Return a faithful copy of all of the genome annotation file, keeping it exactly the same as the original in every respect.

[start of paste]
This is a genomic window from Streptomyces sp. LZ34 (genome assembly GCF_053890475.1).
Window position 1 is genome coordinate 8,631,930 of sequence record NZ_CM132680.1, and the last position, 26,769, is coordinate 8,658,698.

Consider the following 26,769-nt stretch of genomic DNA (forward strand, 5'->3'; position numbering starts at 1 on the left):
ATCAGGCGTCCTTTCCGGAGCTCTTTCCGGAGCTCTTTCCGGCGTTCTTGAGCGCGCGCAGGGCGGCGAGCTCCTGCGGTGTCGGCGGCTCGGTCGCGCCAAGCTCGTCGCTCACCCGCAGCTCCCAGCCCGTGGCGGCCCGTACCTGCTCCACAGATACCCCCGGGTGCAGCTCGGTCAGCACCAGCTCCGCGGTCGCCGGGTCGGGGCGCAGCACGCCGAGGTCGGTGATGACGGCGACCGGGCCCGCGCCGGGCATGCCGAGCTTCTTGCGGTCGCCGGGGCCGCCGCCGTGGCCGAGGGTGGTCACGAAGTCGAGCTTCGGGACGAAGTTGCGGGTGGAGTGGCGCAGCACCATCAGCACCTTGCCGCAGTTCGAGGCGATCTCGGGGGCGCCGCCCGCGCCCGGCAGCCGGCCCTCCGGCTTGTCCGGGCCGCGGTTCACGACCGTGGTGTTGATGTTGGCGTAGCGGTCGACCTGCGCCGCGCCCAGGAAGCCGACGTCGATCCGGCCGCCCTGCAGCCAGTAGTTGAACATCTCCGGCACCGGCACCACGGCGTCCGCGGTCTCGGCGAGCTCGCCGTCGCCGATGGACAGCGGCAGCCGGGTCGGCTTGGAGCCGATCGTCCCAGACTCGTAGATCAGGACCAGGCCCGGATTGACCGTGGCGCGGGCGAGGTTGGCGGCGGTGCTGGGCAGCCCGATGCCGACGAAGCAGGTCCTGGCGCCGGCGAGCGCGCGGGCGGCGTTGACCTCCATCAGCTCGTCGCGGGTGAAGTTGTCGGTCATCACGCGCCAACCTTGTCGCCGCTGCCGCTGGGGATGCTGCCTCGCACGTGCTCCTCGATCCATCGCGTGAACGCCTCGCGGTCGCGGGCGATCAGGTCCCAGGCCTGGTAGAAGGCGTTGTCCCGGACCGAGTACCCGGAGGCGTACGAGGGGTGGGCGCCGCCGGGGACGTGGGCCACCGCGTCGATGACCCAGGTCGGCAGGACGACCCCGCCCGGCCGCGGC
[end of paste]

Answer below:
This is a genomic window from Streptomyces sp. LZ34 (genome assembly GCF_053890475.1).
Window position 1 is genome coordinate 8,631,930 of sequence record NZ_CM132680.1, and the last position, 26,769, is coordinate 8,658,698.

Consider the following 26,769-nt stretch of genomic DNA (forward strand, 5'->3'; position numbering starts at 1 on the left):
ATCAGGCGTCCTTTCCGGAGCTCTTTCCGGAGCTCTTTCCGGCGTTCTTGAGCGCGCGCAGGGCGGCGAGCTCCTGCGGTGTCGGCGGCTCGGTCGCGCCAAGCTCGTCGCTCACCCGCAGCTCCCAGCCCGTGGCGGCCCGTACCTGCTCCACAGATACCCCCGGGTGCAGCTCGGTCAGCACCAGCTCCGCGGTCGCCGGGTCGGGGCGCAGCACGCCGAGGTCGGTGATGACGGCGACCGGGCCCGCGCCGGGCATGCCGAGCTTCTTGCGGTCGCCGGGGCCGCCGCCGTGGCCGAGGGTGGTCACGAAGTCGAGCTTCGGGACGAAGTTGCGGGTGGAGTGGCGCAGCACCATCAGCACCTTGCCGCAGTTCGAGGCGATCTCGGGGGCGCCGCCCGCGCCCGGCAGCCGGCCCTCCGGCTTGTCCGGGCCGCGGTTCACGACCGTGGTGTTGATGTTGGCGTAGCGGTCGACCTGCGCCGCGCCCAGGAAGCCGACGTCGATCCGGCCGCCCTGCAGCCAGTAGTTGAACATCTCCGGCACCGGCACCACGGCGTCCGCGGTCTCGGCGAGCTCGCCGTCGCCGATGGACAGCGGCAGCCGGGTCGGCTTGGAGCCGATCGTCCCAGACTCGTAGATCAGGACCAGGCCCGGATTGACCGTGGCGCGGGCGAGGTTGGCGGCGGTGCTGGGCAGCCCGATGCCGACGAAGCAGGTCCTGGCGCCGGCGAGCGCGCGGGCGGCGTTGACCTCCATCAGCTCGTCGCGGGTGAAGTTGTCGGTCATCACGCGCCAACCTTGTCGCCGCTGCCGCTGGGGATGCTGCCTCGCACGTGCTCCTCGATCCATCGCGTGAACGCCTCGCGGTCGCGGGCGATCAGGTCCCAGGCCTGGTAGAAGGCGTTGTCCCGGACCGAGTACCCGGAGGCGTACGAGGGGTGGGCGCCGCCGGGGACGTGGGCCACCGCGTCGATGACCCAGGTCGGCAGGACGACCCCGCCCGGCCGCGGC